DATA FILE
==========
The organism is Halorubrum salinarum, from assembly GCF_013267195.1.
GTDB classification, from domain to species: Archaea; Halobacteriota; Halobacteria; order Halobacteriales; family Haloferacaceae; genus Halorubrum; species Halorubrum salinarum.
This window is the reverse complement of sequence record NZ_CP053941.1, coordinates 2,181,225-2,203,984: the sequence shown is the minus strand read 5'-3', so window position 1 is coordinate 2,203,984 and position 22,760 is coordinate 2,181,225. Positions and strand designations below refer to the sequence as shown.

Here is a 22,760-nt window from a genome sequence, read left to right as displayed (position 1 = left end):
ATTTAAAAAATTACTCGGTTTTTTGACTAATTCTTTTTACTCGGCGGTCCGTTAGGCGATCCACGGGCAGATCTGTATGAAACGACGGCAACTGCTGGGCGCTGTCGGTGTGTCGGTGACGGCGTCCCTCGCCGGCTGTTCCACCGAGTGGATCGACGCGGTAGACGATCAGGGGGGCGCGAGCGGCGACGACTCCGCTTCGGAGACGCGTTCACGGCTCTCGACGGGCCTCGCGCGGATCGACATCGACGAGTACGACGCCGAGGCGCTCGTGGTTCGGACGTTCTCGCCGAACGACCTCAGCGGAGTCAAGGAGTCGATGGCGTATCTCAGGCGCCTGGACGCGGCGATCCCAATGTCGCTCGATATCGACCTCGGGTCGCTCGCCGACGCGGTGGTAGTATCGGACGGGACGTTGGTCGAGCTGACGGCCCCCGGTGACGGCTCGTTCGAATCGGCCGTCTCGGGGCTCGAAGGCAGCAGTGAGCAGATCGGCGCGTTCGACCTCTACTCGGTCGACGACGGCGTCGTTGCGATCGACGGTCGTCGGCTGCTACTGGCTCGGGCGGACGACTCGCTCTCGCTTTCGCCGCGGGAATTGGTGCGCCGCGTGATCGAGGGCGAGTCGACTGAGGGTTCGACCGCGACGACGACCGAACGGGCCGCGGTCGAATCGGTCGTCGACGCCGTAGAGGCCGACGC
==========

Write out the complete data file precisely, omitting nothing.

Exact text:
The organism is Halorubrum salinarum, from assembly GCF_013267195.1.
GTDB classification, from domain to species: Archaea; Halobacteriota; Halobacteria; order Halobacteriales; family Haloferacaceae; genus Halorubrum; species Halorubrum salinarum.
This window is the reverse complement of sequence record NZ_CP053941.1, coordinates 2,181,225-2,203,984: the sequence shown is the minus strand read 5'-3', so window position 1 is coordinate 2,203,984 and position 22,760 is coordinate 2,181,225. Positions and strand designations below refer to the sequence as shown.

Here is a 22,760-nt window from a genome sequence, read left to right as displayed (position 1 = left end):
ATTTAAAAAATTACTCGGTTTTTTGACTAATTCTTTTTACTCGGCGGTCCGTTAGGCGATCCACGGGCAGATCTGTATGAAACGACGGCAACTGCTGGGCGCTGTCGGTGTGTCGGTGACGGCGTCCCTCGCCGGCTGTTCCACCGAGTGGATCGACGCGGTAGACGATCAGGGGGGCGCGAGCGGCGACGACTCCGCTTCGGAGACGCGTTCACGGCTCTCGACGGGCCTCGCGCGGATCGACATCGACGAGTACGACGCCGAGGCGCTCGTGGTTCGGACGTTCTCGCCGAACGACCTCAGCGGAGTCAAGGAGTCGATGGCGTATCTCAGGCGCCTGGACGCGGCGATCCCAATGTCGCTCGATATCGACCTCGGGTCGCTCGCCGACGCGGTGGTAGTATCGGACGGGACGTTGGTCGAGCTGACGGCCCCCGGTGACGGCTCGTTCGAATCGGCCGTCTCGGGGCTCGAAGGCAGCAGTGAGCAGATCGGCGCGTTCGACCTCTACTCGGTCGACGACGGCGTCGTTGCGATCGACGGTCGTCGGCTGCTACTGGCTCGGGCGGACGACTCGCTCTCGCTTTCGCCGCGGGAATTGGTGCGCCGCGTGATCGAGGGCGAGTCGACTGAGGGTTCGACCGCGACGACGACCGAACGGGCCGCGGTCGAATCGGTCGTCGACGCCGTAGAGGCCGACGC